Vitamins are a heterogeneous group of organic compounds essential for the growth and maintenance of animal life. The majority of vitamins are not synthesized by the body or at a rate sufficient to meet physical needs. They are distinct from the major food nutrients (proteins, lipids, and carbohydrates) in that they are not chemically related to one another, are present in very small quantities within animal and plant foodstuffs, and are required by the body in trace amounts. Approximately 15 vitamins have been isolated from biological materials; their essentialness depending on the animal species, the growth rate of the animal, feed composition, and the bacterial synthesizing capacity of the gastrointestinal tract of the animal. In general, all animals display distinct morphological and physiological deficiency signs when individual vitamins are absent from the diet.

Classification of Vitamins

Vitamins may be classified into two broad groups, depending on their solubility:


As their name suggests, the fat-soluble vitamins are absorbed from the gastrointestinal tract in the presence of fat and can be stored within the fat reserves of the body whenever dietary intake exceeds metabolic demands; storage increasing with a dietary intake to the extent that a toxic condition (hypervitaminosis) may be produced. By contrast, the water-soluble vitamins are not stored in appreciable quantities in the animal body; body stores being rapidly depleted in the absence of regular dietary water-soluble vitamin sources. Water-soluble vitamins are able to freely travel throughout the body and any unneeded quantities are usually flushed out by the kidneys. Frequent small doses of water-soluble vitamins are required by the body and this type of vitamin is not as likely to approach toxic levels as fat-soluble vitamins are.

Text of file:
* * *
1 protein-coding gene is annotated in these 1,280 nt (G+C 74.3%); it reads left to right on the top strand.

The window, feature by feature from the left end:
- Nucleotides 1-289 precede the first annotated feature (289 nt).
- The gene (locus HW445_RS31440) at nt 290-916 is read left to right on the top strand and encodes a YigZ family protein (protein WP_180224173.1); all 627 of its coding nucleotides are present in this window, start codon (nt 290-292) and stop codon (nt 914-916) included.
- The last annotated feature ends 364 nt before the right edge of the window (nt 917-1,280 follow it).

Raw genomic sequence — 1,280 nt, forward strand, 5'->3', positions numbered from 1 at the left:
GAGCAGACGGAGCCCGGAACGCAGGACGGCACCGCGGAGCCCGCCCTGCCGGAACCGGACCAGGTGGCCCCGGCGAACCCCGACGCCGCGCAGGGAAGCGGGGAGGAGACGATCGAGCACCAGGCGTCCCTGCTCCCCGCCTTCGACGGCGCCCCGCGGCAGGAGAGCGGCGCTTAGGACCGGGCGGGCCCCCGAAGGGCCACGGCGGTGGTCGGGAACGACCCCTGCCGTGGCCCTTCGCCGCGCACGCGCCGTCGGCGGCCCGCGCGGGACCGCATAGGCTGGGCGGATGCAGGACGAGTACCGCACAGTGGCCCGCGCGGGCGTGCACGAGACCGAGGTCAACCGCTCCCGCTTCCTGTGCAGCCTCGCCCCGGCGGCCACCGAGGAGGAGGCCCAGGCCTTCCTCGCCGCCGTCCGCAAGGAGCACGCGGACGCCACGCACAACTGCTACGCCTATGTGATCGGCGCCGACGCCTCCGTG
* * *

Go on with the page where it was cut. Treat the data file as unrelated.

Functions of Vitamins

Vitamins have no caloric value. However, if on one hand, they do not have a role purely for energy, on the other hand, they are essential in regulating a good part of the chemical reactions that occur in the body, including energetic reactions. For example, in the case of the B group vitamins, precious co-enzymes are able to adjust the glycolysis and the Krebs cycle, two of the most important functions for the production of energy.
Vitamins act as real bio-organic catalysts with bio-regulator functions. They act as co-enzymes, supporting the action of enzymes to catalyze chemical reactions necessary for life.
Some vitamins also have an antioxidant function and are able to protect the body from harmful factors for cell structures such as free radicals.
Other types of vitamins are involved in hormonal balance, in bones, hair and teeth growth, while others are essential to the proper functioning of the eyes and the nervous system.

Are vitamin supplements really good for me?

Multivitamins are a good way to help supplement a diet for those who don’t always have time to shop for fresh vegetables, fruit, and whole grains. But most health experts agree that vitamin supplements are not a replacement for a good, well-balanced diet. In fact, if you eat a well-balanced diet, you have no need for a multivitamin. Supplementing the areas where your diet falls short with specific vitamins may be a better plan if you’re a relatively healthy eater. But before you start to use any vitamin supplement you should talk to your doctor: because taking too much of any vitamin (especially fat-soluble ones) when you actually don’t need it, can be very toxic for the body.

When you select your multivitamins between the many available in the market, you should remember that the choice of your ideal vitamin supplements depends on:

  • Your current health
  • Your age
  • Your diet
  • Your gender
  • Your exercise regimen

Each of the listed factors will determine the quantities of each vitamin that your body requires.